These pages started over a decade ago. The original intent was for the freethinking movement to sit alongside a club night, operating every week in NYC. My mate Jamison, AKA DJ Prestige, and I kicked it all off and it was a blast. As I sit to compile my top ten albums of 2021 – the twelfth time I’ve done this – I am staggered at how much the world has changed. Parenthood, professional life, a transatlantic move… and now a pandemic. The freethinking movement now just exists in a different place. Music now also plays a different role for me. I’m taking more time with it. I’m ingesting more.
As we enter the new year, I am feeling reflective in general. Maybe this in part helps to explain what’s number one in my list for 2021…
Floating Points, Pharoah Sanders and the London Symphony Orchestra – ‘Promises’
I had no clue what to expect. The very concept of this album confused me. Renowned electronic producer, jazz heavyweight and an orchestra – what direction would this take?
The vinyl copy of this album landed and sat in my in-tray for a few weeks. I wanted to be ready to really listen to it, both to get my head around it and to acknowledge that it was new material from Mr Sanders. From the moment that the central motif emerged, I was hooked. The beauty, the power, the introspection, the emotional release – the nine movements combined to balance the component parts into a truly astonishing album. The string-led Movement 6 is rapturous; adding to the subtle beauty is Pharoah’s sax as the piece transitions into the explosive conclusion of Movement 7. ‘Promises’ is an incredible achievement. If you haven’t experienced it – because it truly is an experience – dive in. Let is wash over you. It’s life-affirming and life-changing.
And yet, while ‘Promises’ was such a towering achievement, the other nine in my list could have a shout at topping it in any other year. In no particular order, here’s the rest:
Lonelady – ‘Former Things’
An album which contains a contender for the single of the year, ‘(There Is) No Logic’, ‘Former Things’ is the album Factory Records would pin its hopes on if it still existed. Picking up the cues from New Order, Kraftwerk, A Certain Ratio and The Human League, Julie Campbell has created an intensely personal slab of industrial funk. It’s wonderful. You can practically smell the deserted Manchester cotton mills.
Str4ta – ‘Aspects’
Who knew that the world needed a Brit-funk album from Incognito’s “Bluey” Maunick and DJ/taste-maker/label boss Gilles Peterson? Turns out we did. As an album it also shows that Brit-funk doesn’t have to be confided to the late 70s / early 80s. And it’s great fun.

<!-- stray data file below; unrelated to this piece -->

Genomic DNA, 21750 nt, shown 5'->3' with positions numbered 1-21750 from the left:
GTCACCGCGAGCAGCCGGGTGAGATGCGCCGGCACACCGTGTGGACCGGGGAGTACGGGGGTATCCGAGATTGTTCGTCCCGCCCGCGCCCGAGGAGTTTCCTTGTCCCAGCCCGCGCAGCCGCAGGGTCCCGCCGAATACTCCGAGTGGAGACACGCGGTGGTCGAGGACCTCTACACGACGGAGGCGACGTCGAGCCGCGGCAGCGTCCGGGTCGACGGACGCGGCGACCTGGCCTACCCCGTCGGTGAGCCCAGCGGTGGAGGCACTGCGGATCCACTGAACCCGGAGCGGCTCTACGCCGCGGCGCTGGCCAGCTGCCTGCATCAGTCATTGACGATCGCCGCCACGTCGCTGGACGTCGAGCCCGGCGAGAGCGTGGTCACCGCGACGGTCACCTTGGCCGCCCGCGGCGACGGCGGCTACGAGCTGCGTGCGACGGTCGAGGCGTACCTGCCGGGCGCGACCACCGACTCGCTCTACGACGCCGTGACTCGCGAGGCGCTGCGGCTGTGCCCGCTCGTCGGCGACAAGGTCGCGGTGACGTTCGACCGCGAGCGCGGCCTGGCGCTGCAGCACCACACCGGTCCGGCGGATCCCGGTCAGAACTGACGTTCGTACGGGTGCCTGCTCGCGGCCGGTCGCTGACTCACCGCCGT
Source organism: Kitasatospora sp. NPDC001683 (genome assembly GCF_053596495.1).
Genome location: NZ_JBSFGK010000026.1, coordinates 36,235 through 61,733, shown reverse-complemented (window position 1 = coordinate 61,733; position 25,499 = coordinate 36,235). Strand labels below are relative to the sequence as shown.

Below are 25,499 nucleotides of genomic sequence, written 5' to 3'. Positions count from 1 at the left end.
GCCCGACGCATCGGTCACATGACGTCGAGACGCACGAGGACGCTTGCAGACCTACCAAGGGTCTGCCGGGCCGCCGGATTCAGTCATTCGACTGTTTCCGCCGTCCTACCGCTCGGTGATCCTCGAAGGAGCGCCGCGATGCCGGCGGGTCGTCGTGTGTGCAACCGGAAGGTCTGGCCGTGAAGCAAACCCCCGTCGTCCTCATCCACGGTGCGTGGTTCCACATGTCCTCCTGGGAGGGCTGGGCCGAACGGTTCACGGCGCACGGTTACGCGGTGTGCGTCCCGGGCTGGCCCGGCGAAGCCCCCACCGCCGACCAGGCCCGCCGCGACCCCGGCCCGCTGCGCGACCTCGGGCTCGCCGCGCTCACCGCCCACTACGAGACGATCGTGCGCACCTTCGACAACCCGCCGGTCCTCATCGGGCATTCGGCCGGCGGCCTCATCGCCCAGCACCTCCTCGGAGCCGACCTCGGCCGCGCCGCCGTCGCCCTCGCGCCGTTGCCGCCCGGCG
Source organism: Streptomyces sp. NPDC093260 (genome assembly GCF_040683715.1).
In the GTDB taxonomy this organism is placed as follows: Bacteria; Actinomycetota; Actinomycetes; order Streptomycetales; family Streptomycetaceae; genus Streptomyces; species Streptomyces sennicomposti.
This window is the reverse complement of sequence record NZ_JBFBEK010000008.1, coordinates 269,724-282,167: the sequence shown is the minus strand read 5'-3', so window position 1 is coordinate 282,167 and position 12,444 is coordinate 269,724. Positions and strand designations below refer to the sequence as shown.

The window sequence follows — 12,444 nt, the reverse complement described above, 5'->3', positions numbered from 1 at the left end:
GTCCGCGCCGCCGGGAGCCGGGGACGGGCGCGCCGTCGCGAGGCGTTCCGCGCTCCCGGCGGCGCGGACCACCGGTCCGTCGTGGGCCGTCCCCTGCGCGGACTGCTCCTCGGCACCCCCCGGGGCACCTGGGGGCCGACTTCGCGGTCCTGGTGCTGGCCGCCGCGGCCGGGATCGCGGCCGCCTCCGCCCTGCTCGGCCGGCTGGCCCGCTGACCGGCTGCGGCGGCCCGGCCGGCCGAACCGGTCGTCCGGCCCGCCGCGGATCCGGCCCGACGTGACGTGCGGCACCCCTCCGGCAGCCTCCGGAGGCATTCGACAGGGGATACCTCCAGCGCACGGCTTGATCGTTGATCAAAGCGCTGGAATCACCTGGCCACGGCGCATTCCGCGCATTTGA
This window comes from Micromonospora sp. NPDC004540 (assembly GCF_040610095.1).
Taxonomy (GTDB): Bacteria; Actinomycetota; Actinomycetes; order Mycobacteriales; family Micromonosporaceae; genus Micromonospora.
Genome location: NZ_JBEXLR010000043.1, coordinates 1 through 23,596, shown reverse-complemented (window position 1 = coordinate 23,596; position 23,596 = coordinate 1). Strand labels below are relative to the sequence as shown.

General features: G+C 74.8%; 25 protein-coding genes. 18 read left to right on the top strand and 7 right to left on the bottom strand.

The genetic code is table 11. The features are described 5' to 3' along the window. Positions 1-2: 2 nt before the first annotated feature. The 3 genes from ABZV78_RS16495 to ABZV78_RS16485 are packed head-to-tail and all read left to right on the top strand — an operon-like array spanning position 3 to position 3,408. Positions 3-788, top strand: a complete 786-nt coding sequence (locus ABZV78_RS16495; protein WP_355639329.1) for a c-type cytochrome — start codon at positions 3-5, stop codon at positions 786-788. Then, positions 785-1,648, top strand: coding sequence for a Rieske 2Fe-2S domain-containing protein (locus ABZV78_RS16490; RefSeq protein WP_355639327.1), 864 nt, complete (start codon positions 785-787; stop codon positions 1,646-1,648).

Emma-Jean Thackray – ‘Yellow’
This floored me on release. Sounding for all the world like Parliament and Herbie Hancock had suddenly unearthed a collaboration from the late 70s, ‘Yellow’ is the real deal. Proper cosmic funk combined with moments of greater depth. ‘Spectre’ is a gut-punch. If you’re looking for something to make you feel excited about the future of jazz, you really don’t need to look any further.
Sault – ‘Nine’
And here they are again. Two years and five albums in, and not losing any of their impact. As a time capsule of London soul, ‘Nine’ captures an exciting time. From the energy of ‘London Gangs’ to the reflective mood of album closer ‘Light’s in Your Hands’, Sault keep on bringing the goods.
Little Simz – ‘Sometimes I Might Be Introvert’
Topping many ‘best of’ lists, and with good reason, this ups the ante from 2019’s ‘Grey Area’ and establishes Little Simz as a singular voice. Cinematic in scope, with more ideas thrown into an album than many artists achieve in an entire recording career – there was a time earlier in the year when I basically had this album on repeat. Every listen giving the opportunity for a new track to step forward and amaze.
Nightmares on Wax – ‘Shout Out! To Freedom…’
I really didn’t expect this one. Nightmares on Wax have been on my radar and in my ears since the mid-90s… always good and always worth following. And then this. It’s utterly fantastic, with a depth and warmth that’s often lacking in electronica. Indeed, this lands as North-African tinged electronica which targets the head as much as the feet. Check out ‘Wonder’ and ‘Up To Us’ – they are just sublime.
Jane Weaver – ‘Flock’
She just gets better. One of the albums that’s been on frequent heavy rotation throughout the year, and despite this the impact hasn’t waned one drop. It gets better. Psychedelic, cosmic, trippy pop music. Jane Weaver can’t put a foot wrong. She’s a modern Mancunian hero and I’d follow her into battle.
Matt Berry – ‘The Blue Elephant’
A mod-infused, epic journey through folky funk, 60’s wig out jams and breezy pop. Even Clem Fandango would enjoy it. Acid Jazz keeps on coming…
Cleo Sol – ‘Mother’
After Sault and Little Simz, this is yet another Inflo produced entry on the list… this time pure, proper contemporary soul music. Cleo Sol is the voice of Sault, and here demonstrates that she’s also the soul voice for right now. Just lovely stuff.